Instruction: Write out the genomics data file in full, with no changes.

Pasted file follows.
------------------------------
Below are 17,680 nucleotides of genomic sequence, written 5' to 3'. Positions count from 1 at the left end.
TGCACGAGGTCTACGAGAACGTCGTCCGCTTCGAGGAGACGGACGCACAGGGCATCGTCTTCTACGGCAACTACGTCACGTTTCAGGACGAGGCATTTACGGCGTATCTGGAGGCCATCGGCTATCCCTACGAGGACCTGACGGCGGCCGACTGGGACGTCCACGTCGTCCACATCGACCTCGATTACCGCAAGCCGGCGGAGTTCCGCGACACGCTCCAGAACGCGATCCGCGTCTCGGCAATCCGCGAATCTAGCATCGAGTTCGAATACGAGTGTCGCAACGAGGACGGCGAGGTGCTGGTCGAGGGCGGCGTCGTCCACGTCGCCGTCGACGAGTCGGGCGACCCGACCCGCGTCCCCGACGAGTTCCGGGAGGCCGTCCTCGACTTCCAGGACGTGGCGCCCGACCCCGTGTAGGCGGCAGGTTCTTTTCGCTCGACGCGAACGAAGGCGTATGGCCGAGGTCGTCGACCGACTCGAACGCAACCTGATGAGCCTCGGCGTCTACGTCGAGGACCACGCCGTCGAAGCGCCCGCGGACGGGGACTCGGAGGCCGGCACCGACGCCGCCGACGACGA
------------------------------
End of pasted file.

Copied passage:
Below are 17,680 nucleotides of genomic sequence, written 5' to 3'. Positions count from 1 at the left end.
TGCACGAGGTCTACGAGAACGTCGTCCGCTTCGAGGAGACGGACGCACAGGGCATCGTCTTCTACGGCAACTACGTCACGTTTCAGGACGAGGCATTTACGGCGTATCTGGAGGCCATCGGCTATCCCTACGAGGACCTGACGGCGGCCGACTGGGACGTCCACGTCGTCCACATCGACCTCGATTACCGCAAGCCGGCGGAGTTCCGCGACACGCTCCAGAACGCGATCCGCGTCTCGGCAATCCGCGAATCTAGCATCGAGTTCGAATACGAGTGTCGCAACGAGGACGGCGAGGTGCTGGTCGAGGGCGGCGTCGTCCACGTCGCCGTCGACGAGTCGGGCGACCCGACCCGCGTCCCCGACGAGTTCCGGGAGGCCGTCCTCGACTTCCAGGACGTGGCGCCCGACCCCGTGTAGGCGGCAGGTTCTTTTCGCTCGACGCGAACGAAGGCGTATGGCCGAGGTCGTCGACCGACTCGAACGCAACCTGATGAGCCTCGGCGTCTACGTCGAGGACCACGCCGTCGAAGCGCCCGCGGACGGGGACTCGGAGGCCGGCACCGACGCCGCCGACGACGA